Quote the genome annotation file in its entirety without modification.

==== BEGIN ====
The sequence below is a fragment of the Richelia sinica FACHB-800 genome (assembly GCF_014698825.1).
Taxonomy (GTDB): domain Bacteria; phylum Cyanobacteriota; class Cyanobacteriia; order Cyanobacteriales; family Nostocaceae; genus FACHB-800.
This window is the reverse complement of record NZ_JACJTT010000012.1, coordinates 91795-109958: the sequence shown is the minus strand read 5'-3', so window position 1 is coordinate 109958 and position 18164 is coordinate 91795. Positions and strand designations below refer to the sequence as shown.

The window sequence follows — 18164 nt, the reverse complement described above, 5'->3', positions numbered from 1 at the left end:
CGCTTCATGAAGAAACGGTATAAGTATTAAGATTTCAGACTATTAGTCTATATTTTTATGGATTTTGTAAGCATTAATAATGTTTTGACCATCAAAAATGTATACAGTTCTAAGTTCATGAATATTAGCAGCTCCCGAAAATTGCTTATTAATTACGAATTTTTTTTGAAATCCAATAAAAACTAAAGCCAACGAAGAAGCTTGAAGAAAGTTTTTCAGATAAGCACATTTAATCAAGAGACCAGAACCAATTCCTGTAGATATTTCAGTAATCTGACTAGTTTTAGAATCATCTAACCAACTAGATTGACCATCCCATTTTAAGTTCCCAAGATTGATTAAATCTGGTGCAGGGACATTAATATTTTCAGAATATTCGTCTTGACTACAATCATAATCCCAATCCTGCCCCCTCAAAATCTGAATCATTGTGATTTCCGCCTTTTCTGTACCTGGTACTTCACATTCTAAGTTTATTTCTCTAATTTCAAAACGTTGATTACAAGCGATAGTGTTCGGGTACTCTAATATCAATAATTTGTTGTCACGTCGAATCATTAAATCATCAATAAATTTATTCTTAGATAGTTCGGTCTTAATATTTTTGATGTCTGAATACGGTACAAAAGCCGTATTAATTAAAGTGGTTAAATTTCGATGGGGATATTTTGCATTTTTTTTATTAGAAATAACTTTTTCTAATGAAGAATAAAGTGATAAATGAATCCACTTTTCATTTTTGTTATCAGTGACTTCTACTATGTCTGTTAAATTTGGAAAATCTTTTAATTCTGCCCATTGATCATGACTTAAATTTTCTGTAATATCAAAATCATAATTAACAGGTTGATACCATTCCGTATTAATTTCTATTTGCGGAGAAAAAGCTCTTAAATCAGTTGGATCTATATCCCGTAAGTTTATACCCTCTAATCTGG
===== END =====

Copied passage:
The sequence below is a fragment of the Richelia sinica FACHB-800 genome (assembly GCF_014698825.1).
Taxonomy (GTDB): domain Bacteria; phylum Cyanobacteriota; class Cyanobacteriia; order Cyanobacteriales; family Nostocaceae; genus FACHB-800.
This window is the reverse complement of record NZ_JACJTT010000012.1, coordinates 91795-109958: the sequence shown is the minus strand read 5'-3', so window position 1 is coordinate 109958 and position 18164 is coordinate 91795. Positions and strand designations below refer to the sequence as shown.

The window sequence follows — 18164 nt, the reverse complement described above, 5'->3', positions numbered from 1 at the left end:
CGCTTCATGAAGAAACGGTATAAGTATTAAGATTTCAGACTATTAGTCTATATTTTTATGGATTTTGTAAGCATTAATAATGTTTTGACCATCAAAAATGTATACAGTTCTAAGTTCATGAATATTAGCAGCTCCCGAAAATTGCTTATTAATTACGAATTTTTTTTGAAATCCAATAAAAACTAAAGCCAACGAAGAAGCTTGAAGAAAGTTTTTCAGATAAGCACATTTAATCAAGAGACCAGAACCAATTCCTGTAGATATTTCAGTAATCTGACTAGTTTTAGAATCATCTAACCAACTAGATTGACCATCCCATTTTAAGTTCCCAAGATTGATTAAATCTGGTGCAGGGACATTAATATTTTCAGAATATTCGTCTTGACTACAATCATAATCCCAATCCTGCCCCCTCAAAATCTGAATCATTGTGATTTCCGCCTTTTCTGTACCTGGTACTTCACATTCTAAGTTTATTTCTCTAATTTCAAAACGTTGATTACAAGCGATAGTGTTCGGGTACTCTAATATCAATAATTTGTTGTCACGTCGAATCATTAAATCATCAATAAATTTATTCTTAGATAGTTCGGTCTTAATATTTTTGATGTCTGAATACGGTACAAAAGCCGTATTAATTAAAGTGGTTAAATTTCGATGGGGATATTTTGCATTTTTTTTATTAGAAATAACTTTTTCTAATGAAGAATAAAGTGATAAATGAATCCACTTTTCATTTTTGTTATCAGTGACTTCTACTATGTCTGTTAAATTTGGAAAATCTTTTAATTCTGCCCATTGATCATGACTTAAATTTTCTGTAATATCAAAATCATAATTAACAGGTTGATACCATTCCGTATTAATTTCTATTTGCGGAGAAAAAGCTCTTAAATCAGTTGGATCTATATCCCGTAAGTTTATACCCTCTAATCTGG